4.6 Divisive Normalization Model in the Frequency Domain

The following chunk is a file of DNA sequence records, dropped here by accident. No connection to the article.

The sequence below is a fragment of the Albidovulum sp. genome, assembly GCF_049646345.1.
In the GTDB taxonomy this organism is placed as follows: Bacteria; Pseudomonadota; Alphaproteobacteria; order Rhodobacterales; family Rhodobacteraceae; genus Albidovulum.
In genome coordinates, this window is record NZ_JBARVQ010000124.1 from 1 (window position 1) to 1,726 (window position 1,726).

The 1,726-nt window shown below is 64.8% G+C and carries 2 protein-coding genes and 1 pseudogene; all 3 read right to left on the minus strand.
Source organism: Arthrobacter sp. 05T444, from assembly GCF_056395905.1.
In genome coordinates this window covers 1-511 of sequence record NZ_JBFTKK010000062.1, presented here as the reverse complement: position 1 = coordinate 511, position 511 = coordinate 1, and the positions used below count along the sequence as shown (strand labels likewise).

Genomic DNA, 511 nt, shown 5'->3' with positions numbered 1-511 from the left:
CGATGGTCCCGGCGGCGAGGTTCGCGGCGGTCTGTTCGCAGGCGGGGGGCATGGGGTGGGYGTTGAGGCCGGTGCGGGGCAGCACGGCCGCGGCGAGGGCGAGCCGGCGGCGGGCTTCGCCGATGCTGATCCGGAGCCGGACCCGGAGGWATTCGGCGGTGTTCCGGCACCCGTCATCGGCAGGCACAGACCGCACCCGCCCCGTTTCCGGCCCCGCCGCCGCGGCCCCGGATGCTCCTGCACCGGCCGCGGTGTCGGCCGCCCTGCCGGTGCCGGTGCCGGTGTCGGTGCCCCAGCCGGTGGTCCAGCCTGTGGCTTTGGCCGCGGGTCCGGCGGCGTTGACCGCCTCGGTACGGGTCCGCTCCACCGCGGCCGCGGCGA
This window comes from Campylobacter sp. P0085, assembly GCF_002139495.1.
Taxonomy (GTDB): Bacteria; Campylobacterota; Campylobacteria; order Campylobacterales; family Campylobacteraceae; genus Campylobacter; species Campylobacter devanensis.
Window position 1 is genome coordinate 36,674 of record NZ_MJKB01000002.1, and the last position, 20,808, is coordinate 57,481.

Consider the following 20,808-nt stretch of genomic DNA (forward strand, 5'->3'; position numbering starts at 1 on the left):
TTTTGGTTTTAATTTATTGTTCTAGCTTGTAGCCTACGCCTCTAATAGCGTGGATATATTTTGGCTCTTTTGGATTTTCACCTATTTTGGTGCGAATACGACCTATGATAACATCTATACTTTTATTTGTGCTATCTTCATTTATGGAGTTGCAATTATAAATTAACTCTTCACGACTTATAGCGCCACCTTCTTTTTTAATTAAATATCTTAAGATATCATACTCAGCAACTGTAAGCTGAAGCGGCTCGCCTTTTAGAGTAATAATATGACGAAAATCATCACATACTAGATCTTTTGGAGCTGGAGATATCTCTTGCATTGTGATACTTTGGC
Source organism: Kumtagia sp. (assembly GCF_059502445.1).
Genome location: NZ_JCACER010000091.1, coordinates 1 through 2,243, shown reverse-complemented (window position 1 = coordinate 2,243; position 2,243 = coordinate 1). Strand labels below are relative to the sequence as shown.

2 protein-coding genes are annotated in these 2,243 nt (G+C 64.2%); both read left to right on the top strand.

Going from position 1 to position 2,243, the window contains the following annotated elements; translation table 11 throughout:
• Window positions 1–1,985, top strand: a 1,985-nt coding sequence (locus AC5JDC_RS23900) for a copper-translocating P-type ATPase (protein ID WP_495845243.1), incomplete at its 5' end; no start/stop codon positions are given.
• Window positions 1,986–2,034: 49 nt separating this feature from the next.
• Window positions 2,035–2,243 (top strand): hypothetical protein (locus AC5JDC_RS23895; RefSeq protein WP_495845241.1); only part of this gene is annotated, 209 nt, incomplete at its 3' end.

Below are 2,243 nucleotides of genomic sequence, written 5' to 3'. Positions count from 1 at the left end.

While there has not been any biological evidence to suggest that cortical neurons are capable of performing a Fourier transform, there has been much evidence suggesting that they are capable of decomposing the visual stimulus into components, which are localized in both space and frequency domain, by using linear filters [56]. Thereby most spatial domain computational models – such as the BS model and its variations, and the AIM model – use linear filters (ICA basis functions or Gabor filters) to approximate the simple cortical response. In the filtering stage, the input image is decomposed into many feature maps. Then, lateral inhibition (centre–surround) – with its well known properties exhibited in simple cells of the V1 – is implemented in these feature maps to emphasize areas with high saliency. Finally, in the spatial domain, all feature maps are combined into a saliency map. Since features extraction in these spatial domain models needs a larger bank of filters, each image channel needs centre–surround processing which results in computational complexity. Contrarily, frequency domain models have very fast computation speed compared to spatial domain models, but in return, there isn't enough biological evidence to explain it. An idea has been proposed in [8, 45] to link the spatial model and the frequency domain model; it derives the frequency domain equivalent to the spatial domain models of biological processes. The ...

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